Red-footed Cannibals

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Filed under Outdoor Notes

August 18, 2012

One hates to dispute with the Bard. He is dead, after all, and cannot defend himself, but I’m not sure he’s right about names. In my experience our words often bias our senses. If it were known as the Tudor Stinkthorn, I suspect that a Rose might not smell as sweet.

Which brings me to flies.

Red-footed Cannibal, Promachus rufipes) mating pair.

Red-footed Cannibal, Promachus rufipes) mating pair.

I recently came across two mating predatory flies. They were flying in tandem—one facing north and the other facing south. Sadly, I did not get a picture of that; however, I did manage a couple of shots of them after they landed in a weed.

And they got me thinking about names.

These are Robber Flies, members of a common enough family of aggressive predators in the family Asilidae, of which there are more than a hundred species in the eastern United States.[1]

This fly is in the genus Promachus, which includes some twelve species in the eastern United States.[2] Specifically, if my ID is correct, this is a Red-footed Cannibal (Promachus rufipes). Now there is an evocative name. I wish I knew its provenance.

I get the red-footed part, although the feet are more a burnt orange (I have to admit, Burnt-orange-footed Cannibal is not as catchy). How did they earn the unhappy reputation for eating their own kind? Did some entomologist actually witness such a repellent repast?[3]

Red feet of Promachus rufipes

Note the “red” feet. They do not seem all that red to me.

In addition, under the “Info” tab, BugGuide tells us that this fly is also called a “Bee Panther.” That is informative, but not too much. All of the larger Robber Flies are known as bee killers. They grab their prey in those spiny legs, stab it with their proboscis, and inject a paralytic that renders the prey both motionless and digestible. They will take quite large bees, and in fact, two different species, including the Red-footed Cannibal, have been reported to attack hummingbirds.[4]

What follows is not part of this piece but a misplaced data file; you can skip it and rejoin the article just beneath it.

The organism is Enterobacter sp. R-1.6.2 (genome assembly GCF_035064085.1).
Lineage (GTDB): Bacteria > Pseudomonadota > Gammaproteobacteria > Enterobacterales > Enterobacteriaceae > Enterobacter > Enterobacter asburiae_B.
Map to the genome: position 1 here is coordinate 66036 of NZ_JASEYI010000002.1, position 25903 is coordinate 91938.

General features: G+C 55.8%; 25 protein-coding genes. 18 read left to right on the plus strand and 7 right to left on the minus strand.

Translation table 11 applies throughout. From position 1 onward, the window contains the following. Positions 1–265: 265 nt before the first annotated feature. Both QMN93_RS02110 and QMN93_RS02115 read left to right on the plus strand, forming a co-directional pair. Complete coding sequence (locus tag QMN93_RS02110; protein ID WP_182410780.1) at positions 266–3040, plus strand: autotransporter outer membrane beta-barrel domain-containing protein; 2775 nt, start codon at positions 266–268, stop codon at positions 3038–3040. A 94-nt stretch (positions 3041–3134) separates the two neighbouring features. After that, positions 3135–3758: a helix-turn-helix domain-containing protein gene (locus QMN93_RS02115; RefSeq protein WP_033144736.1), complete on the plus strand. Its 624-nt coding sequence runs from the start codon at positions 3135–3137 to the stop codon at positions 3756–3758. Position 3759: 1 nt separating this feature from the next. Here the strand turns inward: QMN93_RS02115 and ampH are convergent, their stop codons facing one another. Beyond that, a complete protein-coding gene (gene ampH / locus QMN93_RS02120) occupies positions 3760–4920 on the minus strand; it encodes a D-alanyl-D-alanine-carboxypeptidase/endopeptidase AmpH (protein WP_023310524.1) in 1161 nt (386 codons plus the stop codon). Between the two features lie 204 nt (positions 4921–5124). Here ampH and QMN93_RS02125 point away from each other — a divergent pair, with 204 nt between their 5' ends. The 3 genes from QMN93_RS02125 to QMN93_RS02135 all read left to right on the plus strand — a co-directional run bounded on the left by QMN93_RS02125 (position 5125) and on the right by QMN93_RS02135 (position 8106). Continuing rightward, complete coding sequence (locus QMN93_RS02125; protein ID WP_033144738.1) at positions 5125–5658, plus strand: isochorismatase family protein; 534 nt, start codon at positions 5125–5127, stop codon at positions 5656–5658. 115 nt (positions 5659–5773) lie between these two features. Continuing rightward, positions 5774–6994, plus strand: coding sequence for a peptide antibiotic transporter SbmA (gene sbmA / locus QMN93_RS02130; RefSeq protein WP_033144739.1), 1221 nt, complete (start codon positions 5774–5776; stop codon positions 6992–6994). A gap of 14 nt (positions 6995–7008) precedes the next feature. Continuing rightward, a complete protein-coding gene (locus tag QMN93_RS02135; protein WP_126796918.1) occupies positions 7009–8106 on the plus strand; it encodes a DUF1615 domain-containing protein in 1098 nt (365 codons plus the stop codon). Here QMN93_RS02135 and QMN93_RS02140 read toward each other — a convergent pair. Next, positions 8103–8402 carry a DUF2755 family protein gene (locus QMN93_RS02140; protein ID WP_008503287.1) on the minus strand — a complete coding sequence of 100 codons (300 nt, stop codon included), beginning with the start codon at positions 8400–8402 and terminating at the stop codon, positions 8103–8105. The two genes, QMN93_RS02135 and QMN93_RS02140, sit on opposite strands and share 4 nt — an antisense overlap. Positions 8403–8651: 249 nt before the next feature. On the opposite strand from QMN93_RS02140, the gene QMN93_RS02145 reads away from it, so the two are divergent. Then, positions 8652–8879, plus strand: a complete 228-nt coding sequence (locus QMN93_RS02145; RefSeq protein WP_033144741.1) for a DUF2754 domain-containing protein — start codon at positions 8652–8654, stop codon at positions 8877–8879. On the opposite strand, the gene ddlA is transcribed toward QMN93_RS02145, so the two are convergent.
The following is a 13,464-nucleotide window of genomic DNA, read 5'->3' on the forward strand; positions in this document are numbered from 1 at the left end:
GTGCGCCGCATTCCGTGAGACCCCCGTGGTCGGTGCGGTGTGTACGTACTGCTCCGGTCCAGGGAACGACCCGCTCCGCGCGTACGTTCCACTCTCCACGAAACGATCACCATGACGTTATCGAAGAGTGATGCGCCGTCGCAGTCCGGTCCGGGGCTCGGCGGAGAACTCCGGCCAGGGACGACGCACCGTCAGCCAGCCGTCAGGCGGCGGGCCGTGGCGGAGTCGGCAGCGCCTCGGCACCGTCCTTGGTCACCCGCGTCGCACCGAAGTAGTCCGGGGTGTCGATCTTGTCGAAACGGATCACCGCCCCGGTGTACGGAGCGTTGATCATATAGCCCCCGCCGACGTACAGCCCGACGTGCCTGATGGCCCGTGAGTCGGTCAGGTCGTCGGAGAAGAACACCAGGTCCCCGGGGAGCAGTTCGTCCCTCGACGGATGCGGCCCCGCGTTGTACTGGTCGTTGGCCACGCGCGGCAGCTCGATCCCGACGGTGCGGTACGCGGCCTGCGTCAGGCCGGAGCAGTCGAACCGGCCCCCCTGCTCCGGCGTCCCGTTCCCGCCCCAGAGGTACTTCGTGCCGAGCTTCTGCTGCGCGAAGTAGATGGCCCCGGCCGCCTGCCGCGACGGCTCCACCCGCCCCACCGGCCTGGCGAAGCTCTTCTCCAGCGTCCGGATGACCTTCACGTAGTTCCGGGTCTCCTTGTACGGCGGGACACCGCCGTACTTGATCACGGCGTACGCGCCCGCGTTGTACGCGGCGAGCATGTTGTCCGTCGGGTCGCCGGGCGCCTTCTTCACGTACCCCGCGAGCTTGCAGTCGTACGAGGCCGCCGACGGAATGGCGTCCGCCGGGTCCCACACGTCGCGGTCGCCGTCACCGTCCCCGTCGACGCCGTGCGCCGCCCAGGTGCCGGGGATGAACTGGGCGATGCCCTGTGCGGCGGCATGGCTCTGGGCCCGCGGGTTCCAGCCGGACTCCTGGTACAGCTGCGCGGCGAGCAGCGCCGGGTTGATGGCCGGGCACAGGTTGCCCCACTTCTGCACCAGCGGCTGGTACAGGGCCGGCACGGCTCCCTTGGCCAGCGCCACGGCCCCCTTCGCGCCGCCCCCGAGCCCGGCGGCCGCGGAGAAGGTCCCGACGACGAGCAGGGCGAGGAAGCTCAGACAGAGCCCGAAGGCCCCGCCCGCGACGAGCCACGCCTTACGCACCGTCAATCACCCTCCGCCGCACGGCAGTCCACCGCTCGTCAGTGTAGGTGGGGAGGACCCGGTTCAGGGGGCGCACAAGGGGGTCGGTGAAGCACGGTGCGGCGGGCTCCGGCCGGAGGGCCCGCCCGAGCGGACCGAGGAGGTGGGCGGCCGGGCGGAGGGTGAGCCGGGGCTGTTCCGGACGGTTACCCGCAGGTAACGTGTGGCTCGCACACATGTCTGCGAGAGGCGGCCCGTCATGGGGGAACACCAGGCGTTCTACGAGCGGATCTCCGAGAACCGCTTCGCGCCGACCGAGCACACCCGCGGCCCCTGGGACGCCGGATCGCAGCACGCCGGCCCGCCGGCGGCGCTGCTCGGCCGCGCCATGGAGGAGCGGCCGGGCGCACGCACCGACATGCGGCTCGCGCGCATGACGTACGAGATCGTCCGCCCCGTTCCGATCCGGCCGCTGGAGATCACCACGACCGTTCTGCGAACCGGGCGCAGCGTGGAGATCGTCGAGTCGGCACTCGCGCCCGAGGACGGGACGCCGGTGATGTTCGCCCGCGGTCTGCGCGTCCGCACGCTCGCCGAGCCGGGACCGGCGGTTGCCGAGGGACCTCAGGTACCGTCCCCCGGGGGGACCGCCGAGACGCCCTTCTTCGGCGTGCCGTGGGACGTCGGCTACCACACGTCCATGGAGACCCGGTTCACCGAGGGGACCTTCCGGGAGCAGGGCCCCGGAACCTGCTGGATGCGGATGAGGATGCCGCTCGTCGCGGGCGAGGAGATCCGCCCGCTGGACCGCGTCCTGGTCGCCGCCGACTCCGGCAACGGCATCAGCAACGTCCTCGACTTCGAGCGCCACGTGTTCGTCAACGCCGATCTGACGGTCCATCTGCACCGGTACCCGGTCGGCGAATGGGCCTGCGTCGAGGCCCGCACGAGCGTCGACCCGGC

Finally, there is the Latin name, Promachus rufipes, which translates roughly to the red-footed champion. I don’t get that at all.

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  1. Herschel Rainey. “Robber Flies,” Random Natural Acts, http://www.hr-rna.com/RNA/Robber%20main%20page.htm [accessed 17 Aug 2012] []
  2. According to BugGuide, see the Robber Fly page at http://bugguide.net/node/view/3026 [accessed 17 Aug 2012] []
  3. Sorry, couldn’t help myself. []
  4. You have to read this web-post, pay particular attention to the heroism of a lady named Luanne. “This Week at Hilton Pond, 1-7 September 2007,” Hilton Pond Center for Piedmont Natural History, http://www.hiltonpond.org/ThisWeek070901.html [accessed 17 Aug 2012] []

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